• Best Fit: Loka, Lotus, Ajna, Tilopa

The Large Pro ICU can hold two camera bodies with 6-10 additional lenses depending on their size. With its Pro depth, this ICU can hold pro-sized camera bodies or gripped mirrorless or DSLRs. In the example photos, I have two cameras, a Sony 200-600mm, a Sony 70-200mm and three more prime lenses, with one slot remaining for my 1.4x teleconverter.

If you carry a Nikon Z 400mm f/2.8, it will not fit in the Large Pro ICU. That lens is 15″ long, and the internal length of this ICU is 14″. The Canon RF 400mm f/2.8 is 14.4″ long, so this is also too long, and that dimension doesn’t include the rear lens cap. On the other hand, the Sony 400mm f/2.8 is 13.5″ long, so this does fit, albeit snugly and without a camera attached.

Large ICU Price Check:

Extra Large Pro ICU

  • External Dimensions (in): 7 Depth x 11.5 Width x 19 Height
  • External Dimensions (cm): 17.8 Depth x 29.2 Width x 48.3 Height
  • Internal Dimensions (in): 6.5 Depth x 10.5 Width x 18 Height
  • Internal Dimensions (cm): 16.5 Depth x 26.7 Width x 45.7 Height
  • Weight: .93 kgs (2.06lbs)
  • Fits: Loka, Ajna, Tilopa, Sukha, Shinn
  • Best Fit: Tilopa, Sukha

The XL Pro ICU adds another 4″ to the length of the Large Pro, making it capable of holding all 200-400mm lenses, 400mm f/2.8 lenses, 600mm f/4 lenses and 800mm f/5.6 lenses. Although I don’t regularly shoot with those lenses, I still enjoy using the XL ICU with my Sony 600-200mm as it gives me a lot more room for additional lenses, filters and accessories.

XL ICU Price Check:

Master Cine ICU

  • External Dimensions (in): 8.25 Depth x 14 Width x 25.5 Height
  • External Dimensions (cm): 20.95 Depth x 35.56 Width x 64.77 Height
  • Weight: 2.24 kgs (5 lbs)
  • Fits: Shinn
  • Best fit: Shinn

The Master Cine ICU is the largest of them all. It is 1.25″ deeper than the XL Pro ICU, 3.5″ wider, and a whopping 6.5″ taller. The added size makes it possible to carry fully rigged cine cameras and multiple super-telephoto prime lenses. The Master Cine ICU can also be opened from the top, allowing you to pull a camera mounted to a long lens from the top of the Shinn backpack. Unsurprisingly, due the enormous size of this ICU, it only fits in the F-Stop Shinn backpack.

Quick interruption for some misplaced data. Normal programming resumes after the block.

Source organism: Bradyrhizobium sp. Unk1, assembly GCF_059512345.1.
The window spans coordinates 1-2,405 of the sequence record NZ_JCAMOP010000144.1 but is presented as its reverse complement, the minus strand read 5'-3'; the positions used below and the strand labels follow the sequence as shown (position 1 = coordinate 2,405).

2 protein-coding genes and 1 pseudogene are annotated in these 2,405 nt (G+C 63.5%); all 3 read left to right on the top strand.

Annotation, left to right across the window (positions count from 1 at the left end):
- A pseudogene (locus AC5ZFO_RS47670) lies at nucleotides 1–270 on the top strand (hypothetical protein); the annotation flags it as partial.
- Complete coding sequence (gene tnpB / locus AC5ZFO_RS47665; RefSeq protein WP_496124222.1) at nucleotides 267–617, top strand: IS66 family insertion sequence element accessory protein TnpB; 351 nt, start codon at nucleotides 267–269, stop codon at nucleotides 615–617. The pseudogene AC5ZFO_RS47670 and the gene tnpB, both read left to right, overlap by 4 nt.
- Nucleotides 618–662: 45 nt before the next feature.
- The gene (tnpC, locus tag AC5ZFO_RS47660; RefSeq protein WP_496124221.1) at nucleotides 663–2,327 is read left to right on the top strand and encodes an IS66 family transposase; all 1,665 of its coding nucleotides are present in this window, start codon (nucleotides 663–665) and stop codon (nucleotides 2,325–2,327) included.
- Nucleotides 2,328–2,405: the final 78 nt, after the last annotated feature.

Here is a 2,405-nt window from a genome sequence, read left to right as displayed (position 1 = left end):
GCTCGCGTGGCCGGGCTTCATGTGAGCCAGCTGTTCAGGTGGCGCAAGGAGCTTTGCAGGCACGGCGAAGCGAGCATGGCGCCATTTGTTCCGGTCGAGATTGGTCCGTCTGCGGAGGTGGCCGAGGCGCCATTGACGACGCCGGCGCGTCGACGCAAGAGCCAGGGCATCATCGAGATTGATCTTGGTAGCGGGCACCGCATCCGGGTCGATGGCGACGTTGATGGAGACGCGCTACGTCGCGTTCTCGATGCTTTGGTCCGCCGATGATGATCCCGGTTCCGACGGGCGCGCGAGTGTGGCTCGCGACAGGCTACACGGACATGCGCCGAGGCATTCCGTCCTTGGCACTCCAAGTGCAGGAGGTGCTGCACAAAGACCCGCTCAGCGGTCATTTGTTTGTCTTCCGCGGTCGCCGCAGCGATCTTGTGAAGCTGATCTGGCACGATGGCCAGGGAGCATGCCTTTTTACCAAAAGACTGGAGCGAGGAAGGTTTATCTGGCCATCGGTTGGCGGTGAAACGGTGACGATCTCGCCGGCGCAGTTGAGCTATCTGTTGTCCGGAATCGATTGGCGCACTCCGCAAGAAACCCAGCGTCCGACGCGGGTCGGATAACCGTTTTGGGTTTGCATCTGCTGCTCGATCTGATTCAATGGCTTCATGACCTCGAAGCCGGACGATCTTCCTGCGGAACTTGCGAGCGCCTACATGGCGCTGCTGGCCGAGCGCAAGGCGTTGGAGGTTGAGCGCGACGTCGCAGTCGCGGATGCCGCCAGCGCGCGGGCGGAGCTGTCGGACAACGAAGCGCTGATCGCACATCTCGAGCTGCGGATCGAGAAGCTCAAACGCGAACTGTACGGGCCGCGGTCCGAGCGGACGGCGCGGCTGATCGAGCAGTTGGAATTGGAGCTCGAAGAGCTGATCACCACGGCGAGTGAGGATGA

Master Cine ICU Price Check:

Which ICU For Which F-Stop Bag?

Ultra-Light Series


F-Stop’s smallest Ultra-Light backpack, the Guru UL, can accommodate the Micro, Small and Medium-sized ICUs in any depth. The photos above give a clear view of the remaining space in the top of the bag when using any of the Small or Medium ICUs. The small size of the zippered back panel opening, and the curvature of the zipper, do slightly limit access to gear when the Medium Slope or Medium Shallow ICUs are used. This can be seen in the third photo, where some of the items in the bag are slightly hidden.

The Guru is a great all-purpose backpack that can quickly go from the city to the classroom and the mountains. Using a Small ICU with this bag is my preference, choosing a Small Shallow ICU with non-gripped bodies and a Small Pro ICU for pro-sized cameras and gripped bodies. If you only have a mirrorless body and one small lens, the Tiny Micro ICU is also great in this bag for everyday use when you always want to carry a camera with you.

F-Stop Guru Price Check:


Medium ICU in Kashmir

The Kashmir UL is 5L larger in volume than the Guru UL. It has a much larger back panel opening than the Guru (15.7″ vs 11″), this time allowing utterly unobstructed access to the gear inside a Medium Shallow or Medium Slope ICU for the perfect pairing. Of course, if you don’t need to carry that amount of equipment, you can safely use either of the Small ICUs.

The Kashmir UL is tall enough to hold a Large Pro ICU, but the zipper obscures access to the items at the top, and it leaves very little room above the ICU at the top of the bag. It is not my favourite combination. I think most people will be much happier bumping up in pack size to the Loka UL pack if they need the volume of the Large Pro ICU. The Loka’s extra 1.5″ of height and 1.3″ of added back panel opening height make for a much more usable combination.

F-Stop Kashmir Price Check:


The F-Stop Loka is similar in size to the Ajna pack from the Mountain Series. The recommended ICUs for the Loka are the Small, Medium and Large ICUs. The photos above give you a clear indication of how much additional space there is in the top of the bag with these three ICU sizes. Another great setup is hatch-backing a Medium Slope ICU with a Large Pro ICU, as seen in the photo below.

Loka with Large Pro ICU stacked on a Medium ICU.

The XL Pro ICU does fit in the Loka, but it’s tight, and I don’t recommend it. The 17″ back panel zipper obscures many of the XL ICUs contents. If you are set on having a smaller pack size but carrying the XL ICU, I would recommend using the F-Stop Ajna instead. The pack is similarly sized, but the zippered back opening is one inch taller, thus obscuring less of the ICU’s contents.

F-Stop Loka Price Check:

Mountain Series

Lotus 4 Core

The Lotus 4 Core is the 4th generation of the F-Stop Lotus pack. Updated to use the latest Duradiamond materials, the Lotus 4 Core is also slightly smaller than the previous Lotus model, now coming in at 28L compared to 32L. For now, F-Stop is continuing to sell the older Lotus (32L), calling it the Lotus Classic.


A Medium Slope ICU in the Lotus.